Flourish PHP Unframework


The fCryptography class provides a simple interface for password hashing, symmetric key encryption and public key encryption. All of the cryptographic methods have been chosen since they are considered to be best practices and fairly secure (which is obviously a relative term). In each section the general algorithm will be explained to help in understanding what level of security is afforded.

Also note that all of the method return values will contain only ASCII characters — base64 encoding is used to ensure this.

Please do note that this is not meant to be a definitive resource for cryptographic information, I highly recommend reading more about cryptography from other sources.

Random Numbers and Strings

The built in random number generator in PHP, rand() can suffer from a number of attacks, such as outlined by Steffan Esser in his article mt_srand and not so random numbers. To help combat this issue, the fCryptography class provides a random() method that will ensure that the random number generator has been seeded with a good seed value. Be sure not to call the PHP functions srand() or mt_srand() in your code.

// Get a random number
$rand = fCryptography::random();

// Get a random number between 1 and 100
$rand = fCryptography::random(1, 100);

If you need a random string (such as for an authentication code), you can use the method randomString(). It requires one parameter, $length, which is the desired string length. A second optional parameter, $type, allows specifying what set of characters will be used in the string. Options include 'alphanumeric' (the default), 'alpha', 'numeric', and 'hexadecimal'.

// Generate an 8 character alphanumeric string
$code = fCryptography::randomString(8);

// Generate a 32 character hexadecimal string
$code = fCryptography::randomString(32, 'hexadecimal');

Password Hashing

General Information

Password security is easy to overlook when you dont have the whole picture. Even if your site doesnt store any vital information, most users use the same password for most if not all of their accounts, possibly even the email account they used on your site. Because of this fact password security is a big deal for all sites, and storing passwords in plain text is a very insecure practice.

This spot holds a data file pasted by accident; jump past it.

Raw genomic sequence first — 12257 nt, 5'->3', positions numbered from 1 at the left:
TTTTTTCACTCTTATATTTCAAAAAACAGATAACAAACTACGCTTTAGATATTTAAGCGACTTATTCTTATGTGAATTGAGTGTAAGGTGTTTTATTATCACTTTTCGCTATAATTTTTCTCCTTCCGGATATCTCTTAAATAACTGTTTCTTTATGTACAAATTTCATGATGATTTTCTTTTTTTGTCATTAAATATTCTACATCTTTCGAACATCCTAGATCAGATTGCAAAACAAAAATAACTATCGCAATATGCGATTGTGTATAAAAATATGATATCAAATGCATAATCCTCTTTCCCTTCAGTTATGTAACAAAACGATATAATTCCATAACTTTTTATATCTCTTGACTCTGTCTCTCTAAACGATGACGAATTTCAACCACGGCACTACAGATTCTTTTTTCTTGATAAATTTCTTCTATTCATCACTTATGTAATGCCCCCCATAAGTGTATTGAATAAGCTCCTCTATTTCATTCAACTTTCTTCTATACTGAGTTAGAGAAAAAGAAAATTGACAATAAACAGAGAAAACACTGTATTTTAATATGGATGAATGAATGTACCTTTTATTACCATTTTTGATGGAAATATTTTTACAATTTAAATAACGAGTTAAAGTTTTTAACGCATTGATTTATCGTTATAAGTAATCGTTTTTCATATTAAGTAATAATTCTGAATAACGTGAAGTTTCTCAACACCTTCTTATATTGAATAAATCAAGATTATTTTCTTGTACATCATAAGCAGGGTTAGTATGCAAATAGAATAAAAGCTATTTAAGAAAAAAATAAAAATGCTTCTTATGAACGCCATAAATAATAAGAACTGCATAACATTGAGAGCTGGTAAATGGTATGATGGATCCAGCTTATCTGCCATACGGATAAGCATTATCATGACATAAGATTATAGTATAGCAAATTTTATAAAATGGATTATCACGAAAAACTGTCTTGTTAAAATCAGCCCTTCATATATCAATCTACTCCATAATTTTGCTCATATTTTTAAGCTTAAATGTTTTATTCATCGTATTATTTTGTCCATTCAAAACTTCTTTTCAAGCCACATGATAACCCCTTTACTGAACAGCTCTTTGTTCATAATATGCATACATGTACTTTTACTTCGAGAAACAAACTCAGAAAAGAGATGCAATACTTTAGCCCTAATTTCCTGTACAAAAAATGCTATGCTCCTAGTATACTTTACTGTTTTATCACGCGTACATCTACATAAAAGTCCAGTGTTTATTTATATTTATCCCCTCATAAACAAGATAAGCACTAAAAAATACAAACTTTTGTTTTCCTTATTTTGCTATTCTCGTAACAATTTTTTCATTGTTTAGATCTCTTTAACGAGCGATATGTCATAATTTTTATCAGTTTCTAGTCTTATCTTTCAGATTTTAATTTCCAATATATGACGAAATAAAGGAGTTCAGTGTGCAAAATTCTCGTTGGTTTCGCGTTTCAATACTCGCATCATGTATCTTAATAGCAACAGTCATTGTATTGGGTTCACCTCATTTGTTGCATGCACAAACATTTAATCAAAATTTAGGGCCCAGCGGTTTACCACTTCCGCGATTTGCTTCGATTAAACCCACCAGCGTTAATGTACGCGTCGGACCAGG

A common practice is to hash a users password using a method such as MD5. Passwords that have been hashed this way are susceptible to rainbow table attacks. In order to provide a reasonable amount of security, all passwords should be hashed using a salt.

By using a salt when hashing the password you pretty much require that a hacker use brute force to decrypt the password. As processors have been increasing in speed the number of hashes that can be checked per second is constantly increasing, not to mention that hardware exists specially built for hashing. Thus to help prevent brute force attacks it is a common practice to make the hash take a significant enough amount of computation so that brute force attacks take even longer.

The key is to balance the computation time to be short enough that a normal user logging in would not notice a performance issue, while a hacker would be significantly slowed in their task of generating millions of hashes.

The hashPassword() method takes the provided password and runs it through a non-trivial number of rounds of SHA-1 hashing, alternating including and excluding a random salt from the value being hashed.

The output of includes an indicator that the fCryptography class was used for hashing, the salt used (which is unique for each invocation of the method), and the hashed password. The password can be verified by sending this return value and the password to test to the checkPasswordHash().

Hashing and Checking

Here is an example of using the methods:

$hash = fCryptography::hashPassword('Example password');
// ...
if (fCryptography::checkPasswordHash('Example password', $hash)) {